# Law of the Unconscious Statistician

The Law of the Unconscious Statistician is something that I’m pretty sure I’ve used before, but I’m not sure that I’ve ever proved. The law is a theorem that states

\[E[g(X)] = \int_{\mathbb{R}} g(x) f_X (x) dx\]where \(g\) is some function and \(X\) is a random variable with density \(f_X\). Similarly, if \(X\) is a discrete random variable

\[E[g(X)] = \sum_x g(x) p_X (x) dx\]where \(X\) has pmf \(p_X\). The theorem gets its name from the fact that many people apply this result without having proved it. This is presumably because it seems very intuitive and people often mistake this for the definition of the expectation of \(E[g(X)]\) without realizing that the definition of expectation involves the pdf (or pmf) of \(g(X)\) not \(f_X\) (i.e. if we use the definition we would have \(E[g(X)] = \int_{\mathbb{R}} y f_Y(y) dy\) where \(Y = g(X)\)). Let’s prove this theorem.

## Proof

### Discrete case

The discrete case is the most straightforward. Consider

\[E[g(X)] = \sum_y y p_Y (y)\]substitute the definition of \(p_Y\)

\[= \sum_y y P(g(X) = y)\]use the definition of \(g\)

\[= \sum_y y \sum_{x : g(x) = y} p_X (x)\]use the fact that \(y = g(x)\) and re-index

\[= \sum_{x} g(x) p_X(x).\]### Continuous case

To prove the continuous case, we need a little result from calculus (which looks a little complicated at first glance, but is very simple to derive).

#### Lemma (Inverse Function Theorem)

Given \(y = f(x)\) and assuming \(f^{-1}\) exists and is differentiable, we have

\[f'(x) = \frac{1}{(f^{-1})'(f(x))}.\]#### Proof of lemma

By assumption we have \(x = f^{-1}(y) = f^{-1}(f(x))\). Differentiating yields

\[1 = (f^{-1})'(f(x)) f'(x).\]which is equivalent to the desired result

\[f'(x) = \frac{1}{(f^{-1})'(f(x))}.\]### Remark

The lemma above is known as the Inverse Function Theorem, and actually is stated as following: Suppose \(f\) is differentiable on some interval of the real line and \(f’(x) \neq 0\) for all \(x\) in the interval. Then, \(f\) is one-to-one on the interval, and the inverse function \(f^{-1}\) is continuous and differentiable and the identity above holds. The proof relies on the Intermediate Value Theorem for derivatives.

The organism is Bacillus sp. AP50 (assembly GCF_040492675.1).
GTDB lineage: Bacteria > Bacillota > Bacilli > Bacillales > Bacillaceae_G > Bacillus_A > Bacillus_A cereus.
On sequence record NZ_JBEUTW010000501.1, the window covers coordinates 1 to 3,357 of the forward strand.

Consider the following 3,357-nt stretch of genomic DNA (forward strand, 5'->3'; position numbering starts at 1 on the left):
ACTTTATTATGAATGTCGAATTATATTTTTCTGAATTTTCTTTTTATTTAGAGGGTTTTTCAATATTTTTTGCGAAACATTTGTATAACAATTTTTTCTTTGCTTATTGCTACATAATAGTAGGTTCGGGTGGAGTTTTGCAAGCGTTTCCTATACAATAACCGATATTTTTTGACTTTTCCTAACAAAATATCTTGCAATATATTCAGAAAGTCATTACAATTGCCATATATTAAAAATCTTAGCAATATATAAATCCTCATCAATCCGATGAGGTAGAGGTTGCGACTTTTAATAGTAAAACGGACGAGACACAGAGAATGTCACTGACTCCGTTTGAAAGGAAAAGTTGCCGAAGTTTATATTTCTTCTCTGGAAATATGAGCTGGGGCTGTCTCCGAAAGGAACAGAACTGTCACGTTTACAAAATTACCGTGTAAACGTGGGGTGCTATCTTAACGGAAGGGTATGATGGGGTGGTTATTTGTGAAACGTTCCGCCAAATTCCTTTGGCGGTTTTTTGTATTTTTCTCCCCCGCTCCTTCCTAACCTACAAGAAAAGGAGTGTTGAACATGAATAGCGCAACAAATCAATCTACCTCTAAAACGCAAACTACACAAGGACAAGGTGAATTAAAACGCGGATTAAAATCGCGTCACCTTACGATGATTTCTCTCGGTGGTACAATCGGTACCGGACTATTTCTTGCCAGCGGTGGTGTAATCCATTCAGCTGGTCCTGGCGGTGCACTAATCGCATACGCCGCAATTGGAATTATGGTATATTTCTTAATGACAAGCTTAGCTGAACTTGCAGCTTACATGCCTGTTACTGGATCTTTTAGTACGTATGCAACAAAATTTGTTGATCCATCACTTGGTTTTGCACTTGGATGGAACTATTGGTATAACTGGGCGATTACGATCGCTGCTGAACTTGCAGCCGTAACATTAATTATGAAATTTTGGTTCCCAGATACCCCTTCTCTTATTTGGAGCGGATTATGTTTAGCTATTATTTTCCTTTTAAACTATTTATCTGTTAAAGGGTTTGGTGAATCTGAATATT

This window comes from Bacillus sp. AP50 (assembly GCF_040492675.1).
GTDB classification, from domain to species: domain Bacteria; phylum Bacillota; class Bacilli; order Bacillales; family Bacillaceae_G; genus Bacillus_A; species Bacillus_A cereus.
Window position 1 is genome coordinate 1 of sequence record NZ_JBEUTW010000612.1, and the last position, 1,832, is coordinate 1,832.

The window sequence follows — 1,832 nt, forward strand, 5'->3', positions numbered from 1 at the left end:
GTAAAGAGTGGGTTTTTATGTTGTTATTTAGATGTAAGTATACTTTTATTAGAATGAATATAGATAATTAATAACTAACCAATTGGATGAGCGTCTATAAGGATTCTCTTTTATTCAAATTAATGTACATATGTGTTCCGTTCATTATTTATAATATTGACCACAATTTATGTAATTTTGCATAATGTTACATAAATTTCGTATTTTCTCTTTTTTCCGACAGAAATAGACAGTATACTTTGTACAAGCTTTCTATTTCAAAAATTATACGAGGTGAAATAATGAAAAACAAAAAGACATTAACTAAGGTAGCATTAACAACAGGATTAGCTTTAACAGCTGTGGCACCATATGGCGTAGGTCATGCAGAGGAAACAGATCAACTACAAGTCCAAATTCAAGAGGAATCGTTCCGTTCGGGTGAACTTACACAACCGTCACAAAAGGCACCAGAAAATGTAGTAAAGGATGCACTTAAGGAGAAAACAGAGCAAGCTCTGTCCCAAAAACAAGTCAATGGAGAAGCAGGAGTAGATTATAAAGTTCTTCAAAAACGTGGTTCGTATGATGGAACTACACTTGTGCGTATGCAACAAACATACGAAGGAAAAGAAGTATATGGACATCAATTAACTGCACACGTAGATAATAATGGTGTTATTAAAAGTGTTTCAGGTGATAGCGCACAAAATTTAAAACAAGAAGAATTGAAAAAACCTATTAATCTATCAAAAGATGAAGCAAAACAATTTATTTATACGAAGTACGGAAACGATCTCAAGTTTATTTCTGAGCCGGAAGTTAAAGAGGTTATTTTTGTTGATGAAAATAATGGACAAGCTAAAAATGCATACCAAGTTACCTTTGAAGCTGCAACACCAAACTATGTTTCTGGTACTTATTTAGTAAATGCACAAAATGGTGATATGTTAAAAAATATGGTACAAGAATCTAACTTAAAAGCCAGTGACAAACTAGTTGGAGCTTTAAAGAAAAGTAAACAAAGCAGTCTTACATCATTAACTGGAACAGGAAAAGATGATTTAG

#### Proof of continuous case

The continuous case follows from a change of variable and applying the lemma. We’ll work in the opposite direction of the discrete case. Notice that x = g^{-1}(y). From the lemma we have that

\[dx = \frac{1}{g'(g^{-1}(y))} dy.\]Using this fact we can do a change of variables (also known as a substitution or a \(u\)-substitution) to obtain

\[\int_{-\infty}^{\infty} g(x) f_X(x) dx = \int_{-\infty}^{\infty} y f_X(g^{-1}(y)) \frac{1}{g'(g^{-1}(y))} dy.\]Then, consider the following fact about the cdf of \(Y\) and its relation to the cdf of \(X\)

\[F_Y(y) = P(Y \leq y) = P(g(X) \leq y) = P(X \leq g^{-1}(y)) = F_X(g^{-1}(y)).\]Then, differentiating to obtain the pdf yields

\[f_Y(y) = f_X(g^{-1}(y)) \frac{1}{g'(g^{-1}(y))}.\]Combining this with our integral above yields

\[\int_{-\infty}^{\infty} g(x) f_X(x) dx = \int_{-\infty}^{\infty} g(x) f_X(x) dx = E[g(X)].\]### Measure theoretic version

The measure theoretic version requires a bit more knowledge of measure theoretic probability. I think I’ll break this out into a separate post (maybe with the background required).